The Phantom Carriage (1921) Director: Victor Sjostrom
The Phantom Carriage is a phenomenal and haunting Swedish silent film, and is popularly considered one of the seminal works of Swedish cinema. It was directed by and also starred Victor Sjostrom, of later repute for his roles in The Wind and, most notably, in Ingmar Bergman’s Wild Strawberries. Bergman would later go on to praise this film as one of the greatest of all time, having a powerful influence on him, and he claimed to watch it at least once every summer. The Swedish title, Korkarlan, can be translated to mean “Wagoner”. It is based on the Nobel-Prize winning novel of 1912 called “Thy Soul Shall Bear Witness!”
It tells the story of Edit, a dying sister of the salvation army, who cries out for David Holm, played by Sjostrom, who is in a graveyard explaining the old Swedish legend of the last person to sin and die on New Years Eve must drive Death’s ghostly carriage and pick up the souls of the dead for the year. He recounts this reminding himself of his friend Georges who died. Then a fight breaks out and he is smashed over head with a bottle, killing him. Suddenly Georges appears with the phantom carriage and David is filled with remorse. Georges takes David on a series of dreams, or flashbacks a la Charles Dickens, to show how much better his life was before the influence of Georges and drinking. They appear before Edit who begs them not to take her, and just before they do, David awakes in the graveyard and rushes home to his family.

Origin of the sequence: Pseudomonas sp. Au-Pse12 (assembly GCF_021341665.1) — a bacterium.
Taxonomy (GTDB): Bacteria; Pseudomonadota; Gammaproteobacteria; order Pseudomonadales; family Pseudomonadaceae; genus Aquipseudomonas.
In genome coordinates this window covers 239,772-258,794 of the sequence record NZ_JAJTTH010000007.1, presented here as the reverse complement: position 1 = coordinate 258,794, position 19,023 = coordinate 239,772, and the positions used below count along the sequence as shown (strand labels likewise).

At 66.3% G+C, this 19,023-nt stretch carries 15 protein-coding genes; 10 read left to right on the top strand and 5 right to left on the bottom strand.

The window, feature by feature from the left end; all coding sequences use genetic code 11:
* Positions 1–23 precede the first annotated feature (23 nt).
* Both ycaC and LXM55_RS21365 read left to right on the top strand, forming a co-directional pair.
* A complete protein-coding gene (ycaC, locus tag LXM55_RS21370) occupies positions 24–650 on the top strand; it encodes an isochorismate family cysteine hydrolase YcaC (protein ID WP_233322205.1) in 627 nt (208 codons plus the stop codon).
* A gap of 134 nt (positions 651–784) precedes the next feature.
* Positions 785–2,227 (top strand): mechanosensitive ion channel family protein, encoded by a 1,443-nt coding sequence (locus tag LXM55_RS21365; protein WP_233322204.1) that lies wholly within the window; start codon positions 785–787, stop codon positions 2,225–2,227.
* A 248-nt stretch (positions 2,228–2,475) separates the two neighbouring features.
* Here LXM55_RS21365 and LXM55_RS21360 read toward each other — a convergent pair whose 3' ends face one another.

This is a very good film filled with remarkable special effects far above and beyond its time. Its brilliant and advanced cinematography should be noted for building the terrifying suspense and tension, a significant achievement for an early horror film. It comes highly recommended to lovers of classic film.